also had some chest pain. So we rushed him to the hospital and there they said
he had a mild myocardial infraction. He was in intensive care and seemed to
recover remarkably well. When they did routine tests on him there they noticed
that his ESR count was 150. That triggered some alarms in the Drs' minds and
they advised him to have some thorough blood work. That is when they found proteins
in his blood. What followed are the most harrowing moments of my adult life. He
was asked to take a bone marrow test and that confirmed the Multiple Myeloma. We
went to 6 hospitals not believing the initial diagnosis, hoping, praying that
the first Dr was wrong... but alas that was not to be. My dad had the dreaded
He was referred to Dr. Sethuraman, a haemotologist who has been his doctor
since then. If we all saw god in real life it was in this good doctor. From
there on, he treated my father primarily on oral chemo and steroids and brought
the disease under control. My father achieved remission in 1997. All was
sunshine again. Meanwhile I completed my studies, was employed and got married
and moved to the USA.
I was 7 months pregnant last year when disaster struck again. His Myeloma
relapsed and he had moderate to severe LV dysfunction. I rushed to India and was
by his bedside for 2 weeks. He visibly improved.
Then he started fighting the disease again. I am amazed by his mental
strength and pray to god to give him much much more. Within a year his LV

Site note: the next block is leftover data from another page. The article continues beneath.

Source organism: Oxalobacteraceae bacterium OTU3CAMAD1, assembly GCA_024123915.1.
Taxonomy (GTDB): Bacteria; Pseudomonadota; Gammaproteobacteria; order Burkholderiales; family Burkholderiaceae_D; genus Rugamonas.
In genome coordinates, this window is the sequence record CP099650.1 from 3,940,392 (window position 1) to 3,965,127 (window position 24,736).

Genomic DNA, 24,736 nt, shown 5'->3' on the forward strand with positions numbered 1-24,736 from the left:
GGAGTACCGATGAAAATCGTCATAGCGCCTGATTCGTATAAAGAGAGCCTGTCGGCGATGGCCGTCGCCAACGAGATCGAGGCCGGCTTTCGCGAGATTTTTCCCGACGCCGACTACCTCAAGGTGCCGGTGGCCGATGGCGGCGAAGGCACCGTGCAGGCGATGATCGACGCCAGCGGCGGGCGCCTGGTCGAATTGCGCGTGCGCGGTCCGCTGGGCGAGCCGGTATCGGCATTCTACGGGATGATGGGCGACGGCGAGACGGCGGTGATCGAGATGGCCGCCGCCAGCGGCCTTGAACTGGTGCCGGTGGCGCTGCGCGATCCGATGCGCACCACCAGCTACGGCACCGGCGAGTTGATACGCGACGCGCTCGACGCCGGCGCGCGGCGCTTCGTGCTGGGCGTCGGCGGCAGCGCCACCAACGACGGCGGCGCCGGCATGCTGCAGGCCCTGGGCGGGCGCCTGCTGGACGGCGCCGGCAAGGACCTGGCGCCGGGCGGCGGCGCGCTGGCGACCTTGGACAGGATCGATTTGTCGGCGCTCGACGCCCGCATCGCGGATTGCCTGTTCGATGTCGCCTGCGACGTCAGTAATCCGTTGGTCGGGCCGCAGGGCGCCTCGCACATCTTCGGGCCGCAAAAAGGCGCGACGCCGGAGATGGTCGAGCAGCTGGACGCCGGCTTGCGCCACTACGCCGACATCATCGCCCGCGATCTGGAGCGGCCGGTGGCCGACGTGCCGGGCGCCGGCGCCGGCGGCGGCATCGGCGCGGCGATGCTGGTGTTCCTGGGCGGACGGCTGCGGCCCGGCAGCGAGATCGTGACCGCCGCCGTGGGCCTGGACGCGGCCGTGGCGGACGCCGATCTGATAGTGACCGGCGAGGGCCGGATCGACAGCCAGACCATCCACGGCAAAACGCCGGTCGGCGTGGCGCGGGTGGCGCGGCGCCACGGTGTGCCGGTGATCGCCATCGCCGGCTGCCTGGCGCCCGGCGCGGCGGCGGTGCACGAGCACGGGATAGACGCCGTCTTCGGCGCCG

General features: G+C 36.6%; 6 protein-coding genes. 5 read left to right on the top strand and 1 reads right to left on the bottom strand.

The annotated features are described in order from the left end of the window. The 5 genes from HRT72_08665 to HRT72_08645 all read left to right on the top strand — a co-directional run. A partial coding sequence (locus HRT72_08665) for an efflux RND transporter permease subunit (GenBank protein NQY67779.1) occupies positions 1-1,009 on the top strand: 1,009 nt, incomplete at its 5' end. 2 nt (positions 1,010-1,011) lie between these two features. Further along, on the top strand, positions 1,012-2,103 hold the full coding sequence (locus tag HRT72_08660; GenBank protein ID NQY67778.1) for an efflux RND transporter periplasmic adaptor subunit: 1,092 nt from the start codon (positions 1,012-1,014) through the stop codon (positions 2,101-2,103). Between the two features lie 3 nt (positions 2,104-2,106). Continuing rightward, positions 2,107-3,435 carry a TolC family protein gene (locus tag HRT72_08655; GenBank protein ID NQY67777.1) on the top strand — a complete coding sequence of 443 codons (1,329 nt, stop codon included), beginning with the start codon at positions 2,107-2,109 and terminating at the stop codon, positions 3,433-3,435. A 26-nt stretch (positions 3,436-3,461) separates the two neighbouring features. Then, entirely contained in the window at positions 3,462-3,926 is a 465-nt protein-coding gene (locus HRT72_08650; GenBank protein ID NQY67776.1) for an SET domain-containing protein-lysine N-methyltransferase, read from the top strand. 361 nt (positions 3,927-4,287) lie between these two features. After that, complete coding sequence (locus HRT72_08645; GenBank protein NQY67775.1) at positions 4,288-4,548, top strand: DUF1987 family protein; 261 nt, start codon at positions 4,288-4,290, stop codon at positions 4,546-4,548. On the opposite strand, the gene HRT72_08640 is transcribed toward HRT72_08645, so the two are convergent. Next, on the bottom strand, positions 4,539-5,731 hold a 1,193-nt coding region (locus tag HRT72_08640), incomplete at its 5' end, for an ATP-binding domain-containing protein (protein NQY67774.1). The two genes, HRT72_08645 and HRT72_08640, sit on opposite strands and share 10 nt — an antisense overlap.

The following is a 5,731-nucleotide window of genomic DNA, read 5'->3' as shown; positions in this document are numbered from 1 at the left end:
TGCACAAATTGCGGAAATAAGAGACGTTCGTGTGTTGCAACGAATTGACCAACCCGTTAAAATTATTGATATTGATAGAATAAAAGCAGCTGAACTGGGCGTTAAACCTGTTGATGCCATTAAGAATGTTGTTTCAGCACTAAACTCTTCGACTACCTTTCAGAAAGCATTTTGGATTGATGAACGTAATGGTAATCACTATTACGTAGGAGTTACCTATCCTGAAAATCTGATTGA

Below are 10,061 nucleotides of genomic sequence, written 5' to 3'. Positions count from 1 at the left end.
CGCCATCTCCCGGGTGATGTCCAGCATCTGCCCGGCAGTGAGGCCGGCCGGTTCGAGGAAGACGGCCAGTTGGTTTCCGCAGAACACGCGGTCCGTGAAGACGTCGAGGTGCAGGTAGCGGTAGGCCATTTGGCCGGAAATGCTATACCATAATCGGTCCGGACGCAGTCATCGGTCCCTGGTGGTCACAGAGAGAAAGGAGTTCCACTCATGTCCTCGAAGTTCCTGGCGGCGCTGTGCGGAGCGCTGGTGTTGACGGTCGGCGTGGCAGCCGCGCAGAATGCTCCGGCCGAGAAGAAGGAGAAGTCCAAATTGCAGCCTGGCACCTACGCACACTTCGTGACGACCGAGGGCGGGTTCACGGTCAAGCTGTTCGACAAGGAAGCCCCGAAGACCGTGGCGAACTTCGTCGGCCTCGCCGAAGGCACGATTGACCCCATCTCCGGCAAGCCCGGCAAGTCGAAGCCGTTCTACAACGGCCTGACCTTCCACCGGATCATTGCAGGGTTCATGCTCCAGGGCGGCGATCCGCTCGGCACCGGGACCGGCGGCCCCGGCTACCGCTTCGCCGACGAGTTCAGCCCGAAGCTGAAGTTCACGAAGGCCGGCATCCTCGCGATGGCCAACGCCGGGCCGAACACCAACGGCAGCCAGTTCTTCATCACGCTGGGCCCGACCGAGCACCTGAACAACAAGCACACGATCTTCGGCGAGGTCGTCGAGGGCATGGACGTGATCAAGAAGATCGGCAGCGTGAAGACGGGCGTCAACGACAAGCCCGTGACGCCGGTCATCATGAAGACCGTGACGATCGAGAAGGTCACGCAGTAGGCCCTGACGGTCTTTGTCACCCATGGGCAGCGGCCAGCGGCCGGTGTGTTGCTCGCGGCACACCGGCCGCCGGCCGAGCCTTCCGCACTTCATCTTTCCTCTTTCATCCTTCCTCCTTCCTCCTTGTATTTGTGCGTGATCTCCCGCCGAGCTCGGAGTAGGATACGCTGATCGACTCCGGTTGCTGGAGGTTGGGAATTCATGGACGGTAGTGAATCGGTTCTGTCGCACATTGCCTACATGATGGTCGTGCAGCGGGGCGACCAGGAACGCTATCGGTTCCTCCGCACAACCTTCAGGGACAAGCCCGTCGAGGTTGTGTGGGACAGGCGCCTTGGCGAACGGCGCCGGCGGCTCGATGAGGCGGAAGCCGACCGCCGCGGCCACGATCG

dysfunction is totally gone and the cancer in under control again. Again our
knight in shining armor is Dr. Sethuraman. And of course, the Hero is my father.
His fight is so valiant that every day I thank god for giving me such a Gibraltar
for a father. To this day he continues his good work, counseling school children
in their careers, counseling socially and economically backward families, counseling
men against domestic abuse and training people to become better employees and
better humans. Even as I am writing this story for you he is in another town,
training people on Quality Management. And no, he does not travel by car. He
travels by public transport as millions of others in India, often standing in
crowded buses, not asking for a seat because he is a sick man. He pride and
strength make me feel so small and insignificant when I think of the small
ailments I suffer from time to time. Truly he is Viswanath, meaning Lord of the
I hope his story brings hope to several others fighting this cancer and their
families too. Throughout his struggle he did not try to hold us back. I have a
younger brother and he wanted us to reach out and fly to our dreams never once
stating his health as a reason to bind us. I live in the US and my brother is in
the Indian Army. My father lives alone since my mother is visiting with us for a
year. I hope and pray that god gives him a long and peaceful life. The world
needs more people like him. You can write to him in case you need some counseling
too. He is a wonderful person and I hope it gives you all hope that this disease
can indeed be fought against.
Thanks for taking the time to listen to my father's story.